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Spectropop - Digest Number 88

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       Manufactured in Seoul, Korea. Copyright licensed by KOMCA.

There are 5 messages in this issue of Spectropop.

Topics in this Digest Number 88:

      1. Re: Soundalikes
           From: "J.H. Ket" 
      2. Anyone see Jackie DeShannon on Letterman?
           From: "Hans Ebert" 
      3. RIP Specs:  What Are We Gonna Do Without You
           From: "Jack Madani" 
      4. Re: BBs liner notes
           From: Jamie LePage 
      5. Re: ELRONBEE's uncertainty over the length of a copyright, U.S. & Int'l
           From: eb11x 


Message: 1
   Date: Thu, 11 Jan 2001 19:57:34 +0100
   From: "J.H. Ket" 
Subject: Re: Soundalikes

Paul Urbahns wrote:

>But ever since records have been made there have been
> sound-alikes made of the Top Hits of the day and sold
> at discount prices.

Thank you Paul for broadening my scope on the 
soundalikes. Till now I really overlooked this corner. 
I've never considered these albums to be soundalikes. 
But you're right, they are.

> For over thirty years I have been seriously collecting
> Hit Records from Nashville TN which sold their
> sound-a-likes of the current pop and country hits from
> 1962 to 1972. There isn't hardly a top 20 song they
> didn't make a sound-a-like

As far as I can remember (the situation in Holland), 
that kind of "Top of the Pops" soundalikes became 
popular in Europe during the second part of the sixties 
and during the seventies - the years without top 20 hits
for Spector (besides the Beatles related stuff). The 
development from "Grocer to Supermarket", the place were
these records were mostly sold (during the late sixties),
took place some years later in Europe than in the US.

> The names of the groups were made up because they 
> were Nashville's best session singers and musicians 
> involved.

Yes these kind of albums are getting more attention now,
specially when the news leaks (or just rumours) that b.e.
Tony Rivers (and the Castaways), Elton John or D. Edmunds
are playing on these albums. Mostly the artists are the 
last ones to admit they played as "copycats".

>He's A Rebel  by The Gleams
>Da Doo Ron Ron  by Alpha Zoe
>Then He Kissed Me by The Dacrons
>Second Hand Love by Connie Dee (actually Connie Landers)
>Be My Baby by The Georgettes
>You've Lost That Lovin'Feeling  by Wayne Harris  
>(actually Bobby Russell)

Are these tracks good/interesting copies of the original
or were they "flat" coverversions?

Friendly greetings,
Hans Ket

--------------------[ archived by Spectropop ]--------------------

Message: 2
   Date: Sat, 13 Jan 2001 10:58:14 +0800
   From: "Hans Ebert" 
Subject: Anyone see Jackie DeShannon on Letterman?

Did anyone see Jackie DeShannon on the Letterman Show 
last week? She looked just as great as ever.

Too bad, we, the viewers, never actually got to hear her
sing though we heard snippets of When You Walk In The 
Room, Needles And Pins and Bette Davis Eyes.

Judging by Letterman's comments about no one at home 
actually been able to hear her and how and why on earth 
this happened, I might not be the only complaining.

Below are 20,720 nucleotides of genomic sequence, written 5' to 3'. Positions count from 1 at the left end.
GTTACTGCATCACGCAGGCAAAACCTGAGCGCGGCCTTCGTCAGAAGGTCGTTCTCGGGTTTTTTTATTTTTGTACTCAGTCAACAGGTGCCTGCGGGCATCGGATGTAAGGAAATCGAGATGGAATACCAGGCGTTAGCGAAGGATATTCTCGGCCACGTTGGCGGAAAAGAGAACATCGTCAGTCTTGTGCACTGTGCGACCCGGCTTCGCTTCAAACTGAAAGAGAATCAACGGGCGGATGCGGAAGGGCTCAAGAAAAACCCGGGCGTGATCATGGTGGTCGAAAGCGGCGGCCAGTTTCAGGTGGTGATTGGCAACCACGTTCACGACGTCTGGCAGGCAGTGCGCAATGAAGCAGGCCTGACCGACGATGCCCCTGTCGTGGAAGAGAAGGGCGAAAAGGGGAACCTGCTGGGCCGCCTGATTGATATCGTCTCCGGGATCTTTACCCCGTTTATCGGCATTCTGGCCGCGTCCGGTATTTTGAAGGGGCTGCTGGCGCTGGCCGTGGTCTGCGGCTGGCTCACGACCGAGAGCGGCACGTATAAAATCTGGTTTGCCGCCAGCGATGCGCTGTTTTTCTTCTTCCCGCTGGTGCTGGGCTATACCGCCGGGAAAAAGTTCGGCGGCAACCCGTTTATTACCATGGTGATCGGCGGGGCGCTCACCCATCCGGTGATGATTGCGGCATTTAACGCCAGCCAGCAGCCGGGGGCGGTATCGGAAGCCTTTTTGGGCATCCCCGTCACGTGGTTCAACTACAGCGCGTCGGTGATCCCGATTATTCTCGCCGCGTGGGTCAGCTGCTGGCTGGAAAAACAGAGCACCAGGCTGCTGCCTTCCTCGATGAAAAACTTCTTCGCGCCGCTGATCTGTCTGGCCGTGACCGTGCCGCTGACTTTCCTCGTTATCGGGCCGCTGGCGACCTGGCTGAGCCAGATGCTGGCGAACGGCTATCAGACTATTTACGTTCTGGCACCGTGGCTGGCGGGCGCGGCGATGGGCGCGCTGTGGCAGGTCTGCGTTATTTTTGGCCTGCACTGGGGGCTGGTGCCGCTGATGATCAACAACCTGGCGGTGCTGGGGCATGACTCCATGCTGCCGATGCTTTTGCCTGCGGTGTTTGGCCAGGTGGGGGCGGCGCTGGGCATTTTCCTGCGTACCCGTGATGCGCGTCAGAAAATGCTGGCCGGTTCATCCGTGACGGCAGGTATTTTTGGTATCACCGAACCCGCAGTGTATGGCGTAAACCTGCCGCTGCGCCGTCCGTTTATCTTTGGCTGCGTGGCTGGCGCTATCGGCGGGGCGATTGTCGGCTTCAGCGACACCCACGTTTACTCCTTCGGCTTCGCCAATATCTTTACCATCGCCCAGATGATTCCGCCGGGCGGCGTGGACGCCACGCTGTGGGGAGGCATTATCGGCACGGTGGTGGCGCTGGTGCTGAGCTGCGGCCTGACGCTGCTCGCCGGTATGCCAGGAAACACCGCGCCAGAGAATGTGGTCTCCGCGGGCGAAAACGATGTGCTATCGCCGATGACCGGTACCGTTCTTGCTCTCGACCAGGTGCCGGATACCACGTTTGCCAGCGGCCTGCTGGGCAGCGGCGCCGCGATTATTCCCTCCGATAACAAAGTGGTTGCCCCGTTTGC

Hans Ebert

--------------------[ archived by Spectropop ]--------------------

Message: 3
Date: Thu, 11 Jan 2001 22:22:19 -0500
   From: "Jack Madani" 
Subject: RIP Specs:  What Are We Gonna Do Without You

The passing of Jack Specs Nitzsche saddened me greatly. 
Specs to me sits right in that same pew with Phil 
Spector and Brian Wilson, and I have always said so from
the first time I saw his name on a Spector compilation LP. 
When I submitted a song to the Pet Sounds Mailing List
"Net Sounds 3" project, I did it so that it would sound 
like my favorite Nitzsche-arranged track of all time, 
Lesley Gore's "What Am I Gonna Do With You"--and in the 
liner notes, I made darn sure that it was clear I was 
paying homage to Specs as much as to Phil and Brian. I 
don't think I've ever heard a Specs track that was less 
than brilliant.

Egad. He even had a cool nickname.

Anyhow, reading about his passing got me to thinking 
again about that favorite track of mine, and so I pulled
out my two Lesley discs, the twofer "It's My Party: The 
Mercury Anthology" and the earlier single-disc "The 
Golden Hits Of Lesley Gore." The versions of What Am I 
Gonna Do are very different on the two cd's--the Mercury
Anthology version is apparently the original mix, with a 
lot of the classic Gold Star echo on it and a more 
primitive stereo pan--instruments sort of huddled left 
of center, and Lesley over to the right and a little too
upfront. The version on the Golden Hits cd was apparently
remixed, although it doesn't say so anywhere on the disc 
(but then, it's not really great packaging; the arranger
for the track in question is listed as "Jack Nitzche"). 
It's lost some of the echo, but on the other hand the 
instruments are splayed more evenly across the 
soundstage, and Lesley is smack dab in the center and 
mixed down a little, so that you can crank it and really
revel in that big honkin' sleigh bell arrangement. The 
harpsichord is clearer, too.

The differences between the two tracks are very 
interesting, making it easier to pinpoint some of the 
tricks that went into creating the Wall of Sound. 
Goodness knows I put in a lot of serious headphone time 
with those two tracks before I tried to arrange my own 
Net Sounds cut. But now, with the news of Jack 
Nitzsche's death, I've been listening again to "What Am 
I Gonna Do Without You" in a sort of personal little tip
of the hat in his honor.